By Gary Twining
We wine lovers know that our favorite beverage doesn’t just enhance our dinners from the glass we’re sipping, but also when it’s used as an ingredient in the delicious food that we’re eating.
Wine is very versatile in the kitchen. It can be used as a protein-tenderizing marinade, or to release additional flavors while adding its own, or to connect flavors between the entrée and wine choice, or just to make your dishes unique.
As an ingredient, though, wine should be used judiciously and given time to integrate with the dish.
Here are some specific tips on using wine in cooking:
Cook with wines that you would actually drink. The dish is a sum of its parts. Oxidized or poor-quality wine will reduce the resulting dish’s quality.
Avoid wines labeled as “cooking wines” due to their expense and high sodium levels. Use good-quality wines of a similar style to what you will drink with your course.
Reduce a liquid (concentrate it by evaporation) to intensify all its components. Use wines with moderate acidity, low levels of sweetness and soft astringencies, tannin, oak and bitterness. Warmer-climate wines in a dry style are often good choices.
Substitute wine for fat and moisture. Use wine to reduce the amount of oil and butter during marinating and sautéing. This will add flavor and character to your dishes and will result in healthier food.
Keep in mind that alcohol does not evaporate as quickly as once thought. Recent studies show the need of simmering for up to two and a half hours to eliminate alcohol. Consider who will be eating your preparations and use wine as an ingredient accordingly.
Deglaze pans with wine. The food residue left in the pan after browning or sautéing can be the basis of a pan sauce. Use heat and wine to incorporate these flavorful bits into a sauce, reduce it and finish with butter or cream for texture and complexity.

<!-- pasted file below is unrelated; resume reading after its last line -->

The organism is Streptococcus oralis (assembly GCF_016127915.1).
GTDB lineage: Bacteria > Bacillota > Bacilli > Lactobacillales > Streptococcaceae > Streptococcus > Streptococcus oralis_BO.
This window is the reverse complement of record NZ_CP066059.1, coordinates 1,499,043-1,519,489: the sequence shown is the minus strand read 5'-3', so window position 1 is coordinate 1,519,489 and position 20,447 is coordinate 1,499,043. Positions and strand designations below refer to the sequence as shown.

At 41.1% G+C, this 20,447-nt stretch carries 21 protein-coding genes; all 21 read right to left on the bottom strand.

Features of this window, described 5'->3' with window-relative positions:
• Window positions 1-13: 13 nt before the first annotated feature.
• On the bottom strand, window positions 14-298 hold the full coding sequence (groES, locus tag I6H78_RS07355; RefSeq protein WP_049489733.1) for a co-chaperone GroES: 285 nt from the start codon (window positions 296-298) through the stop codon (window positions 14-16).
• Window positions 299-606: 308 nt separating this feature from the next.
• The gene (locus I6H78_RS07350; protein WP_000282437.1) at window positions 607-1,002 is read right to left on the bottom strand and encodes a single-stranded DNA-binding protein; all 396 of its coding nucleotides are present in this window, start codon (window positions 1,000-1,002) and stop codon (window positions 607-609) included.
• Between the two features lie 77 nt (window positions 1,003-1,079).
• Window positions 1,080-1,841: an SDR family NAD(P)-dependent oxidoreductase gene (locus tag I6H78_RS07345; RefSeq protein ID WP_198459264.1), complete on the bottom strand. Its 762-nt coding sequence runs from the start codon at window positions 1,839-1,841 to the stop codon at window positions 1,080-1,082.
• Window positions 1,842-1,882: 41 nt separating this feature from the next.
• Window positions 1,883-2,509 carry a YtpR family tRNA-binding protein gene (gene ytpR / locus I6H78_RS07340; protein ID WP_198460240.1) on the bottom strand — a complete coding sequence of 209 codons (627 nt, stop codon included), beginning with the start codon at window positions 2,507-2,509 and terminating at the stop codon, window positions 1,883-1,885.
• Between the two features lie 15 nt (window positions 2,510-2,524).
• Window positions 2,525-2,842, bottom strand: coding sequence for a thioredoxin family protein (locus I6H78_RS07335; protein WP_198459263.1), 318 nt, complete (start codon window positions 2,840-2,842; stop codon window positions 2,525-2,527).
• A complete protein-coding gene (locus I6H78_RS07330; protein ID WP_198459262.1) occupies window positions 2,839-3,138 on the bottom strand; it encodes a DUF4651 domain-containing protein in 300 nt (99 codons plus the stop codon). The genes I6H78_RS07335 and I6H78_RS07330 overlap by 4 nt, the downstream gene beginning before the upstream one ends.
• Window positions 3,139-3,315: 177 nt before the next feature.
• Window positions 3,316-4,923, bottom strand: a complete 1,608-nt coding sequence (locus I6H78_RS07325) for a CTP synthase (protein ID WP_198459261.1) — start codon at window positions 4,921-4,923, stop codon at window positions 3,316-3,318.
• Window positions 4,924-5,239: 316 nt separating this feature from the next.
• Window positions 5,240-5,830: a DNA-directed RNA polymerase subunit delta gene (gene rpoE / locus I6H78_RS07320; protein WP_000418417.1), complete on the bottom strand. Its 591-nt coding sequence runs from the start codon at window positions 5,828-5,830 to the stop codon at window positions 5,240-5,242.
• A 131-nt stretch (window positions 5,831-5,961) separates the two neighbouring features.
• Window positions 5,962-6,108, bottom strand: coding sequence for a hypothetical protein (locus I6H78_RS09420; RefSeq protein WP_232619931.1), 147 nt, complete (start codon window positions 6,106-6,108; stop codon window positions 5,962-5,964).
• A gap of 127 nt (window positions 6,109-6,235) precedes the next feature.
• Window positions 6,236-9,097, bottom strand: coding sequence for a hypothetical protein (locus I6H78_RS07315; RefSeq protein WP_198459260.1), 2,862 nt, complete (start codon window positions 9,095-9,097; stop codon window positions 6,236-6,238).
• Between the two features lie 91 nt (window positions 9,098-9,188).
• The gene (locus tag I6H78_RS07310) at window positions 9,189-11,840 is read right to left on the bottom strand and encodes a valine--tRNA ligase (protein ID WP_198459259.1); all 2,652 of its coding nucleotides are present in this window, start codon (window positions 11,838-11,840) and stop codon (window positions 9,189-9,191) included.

Use wine to enhance reduction sauces. Wine itself can be reduced to concentrate its flavors, and then added to stock for a second reduction.
Steam red-meat roasts with wine. Wine can enhance flavor without coming into direct contact with the meat, its steam adding moisture and flavor.
Use the acid in wine to tenderize during braising. Less-expensive cuts of red meat with abundant connective tissues are often slow-cooked with liquid, and wine used in the braising liquid can help tenderize and add flavor.
Use wine to poach delicate entrées. Poaching uses a liquid at a temperature just below simmering to provide a mellow, moist heat. Try mild fish prepared this way.
When adding wine directly to entrées, keep in mind the following:
Marinades used for uncooked meat should never be reused. This will prevent bacteria from contaminating your cooked dishes. Planning on using your marinade for a sauce or for basting? Set a portion of the marinade aside that won’t contact the uncooked meat.
Match the color of wine and the dish. The flavors will be similar, and no unintended change of color will occur with the food.
Think of adding wine in unexpected ways. Grill oysters in the shell with a splash of dry white, mix sausage ingredients with wine before casing them, or inject wine into meats.
Your dishes will taste better if the wine has time to integrate through cooking. Figure at least 10 minutes for the wine to marry to the dish. When adding wine think of it as a spice: a little bit is good, too much can throw your dish out of balance.
Always pair the flavor intensity of entrée and wine. Think as you would in pairing wines with food: the fuller the entrée, the fuller the wine.
Most importantly: don’t forget to marinate the chef, and enjoy yourself while experimenting!